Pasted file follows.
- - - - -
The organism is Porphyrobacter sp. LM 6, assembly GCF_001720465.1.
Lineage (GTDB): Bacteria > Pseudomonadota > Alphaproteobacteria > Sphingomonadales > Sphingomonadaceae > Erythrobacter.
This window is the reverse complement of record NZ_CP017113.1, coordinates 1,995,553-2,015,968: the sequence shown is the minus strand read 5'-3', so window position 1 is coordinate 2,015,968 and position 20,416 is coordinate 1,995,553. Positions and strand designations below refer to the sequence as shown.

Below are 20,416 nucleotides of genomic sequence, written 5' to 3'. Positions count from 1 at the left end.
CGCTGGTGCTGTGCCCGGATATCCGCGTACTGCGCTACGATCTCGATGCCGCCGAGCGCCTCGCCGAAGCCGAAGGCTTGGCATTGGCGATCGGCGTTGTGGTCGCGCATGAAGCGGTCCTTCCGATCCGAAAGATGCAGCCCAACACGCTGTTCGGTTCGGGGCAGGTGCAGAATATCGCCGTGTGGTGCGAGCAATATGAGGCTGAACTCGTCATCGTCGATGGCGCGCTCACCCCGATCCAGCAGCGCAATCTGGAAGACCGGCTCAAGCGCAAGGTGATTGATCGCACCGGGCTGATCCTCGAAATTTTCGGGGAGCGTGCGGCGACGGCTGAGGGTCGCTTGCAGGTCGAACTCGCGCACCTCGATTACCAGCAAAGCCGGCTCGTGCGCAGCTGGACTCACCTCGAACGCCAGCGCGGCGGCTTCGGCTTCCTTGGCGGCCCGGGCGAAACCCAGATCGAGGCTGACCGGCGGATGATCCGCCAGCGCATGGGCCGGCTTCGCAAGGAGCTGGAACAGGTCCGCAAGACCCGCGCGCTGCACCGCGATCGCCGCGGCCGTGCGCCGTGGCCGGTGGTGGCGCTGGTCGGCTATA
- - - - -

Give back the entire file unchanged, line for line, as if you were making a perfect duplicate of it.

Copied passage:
The organism is Porphyrobacter sp. LM 6, assembly GCF_001720465.1.
Lineage (GTDB): Bacteria > Pseudomonadota > Alphaproteobacteria > Sphingomonadales > Sphingomonadaceae > Erythrobacter.
This window is the reverse complement of record NZ_CP017113.1, coordinates 1,995,553-2,015,968: the sequence shown is the minus strand read 5'-3', so window position 1 is coordinate 2,015,968 and position 20,416 is coordinate 1,995,553. Positions and strand designations below refer to the sequence as shown.

Below are 20,416 nucleotides of genomic sequence, written 5' to 3'. Positions count from 1 at the left end.
CGCTGGTGCTGTGCCCGGATATCCGCGTACTGCGCTACGATCTCGATGCCGCCGAGCGCCTCGCCGAAGCCGAAGGCTTGGCATTGGCGATCGGCGTTGTGGTCGCGCATGAAGCGGTCCTTCCGATCCGAAAGATGCAGCCCAACACGCTGTTCGGTTCGGGGCAGGTGCAGAATATCGCCGTGTGGTGCGAGCAATATGAGGCTGAACTCGTCATCGTCGATGGCGCGCTCACCCCGATCCAGCAGCGCAATCTGGAAGACCGGCTCAAGCGCAAGGTGATTGATCGCACCGGGCTGATCCTCGAAATTTTCGGGGAGCGTGCGGCGACGGCTGAGGGTCGCTTGCAGGTCGAACTCGCGCACCTCGATTACCAGCAAAGCCGGCTCGTGCGCAGCTGGACTCACCTCGAACGCCAGCGCGGCGGCTTCGGCTTCCTTGGCGGCCCGGGCGAAACCCAGATCGAGGCTGACCGGCGGATGATCCGCCAGCGCATGGGCCGGCTTCGCAAGGAGCTGGAACAGGTCCGCAAGACCCGCGCGCTGCACCGCGATCGCCGCGGCCGTGCGCCGTGGCCGGTGGTGGCGCTGGTCGGCTATA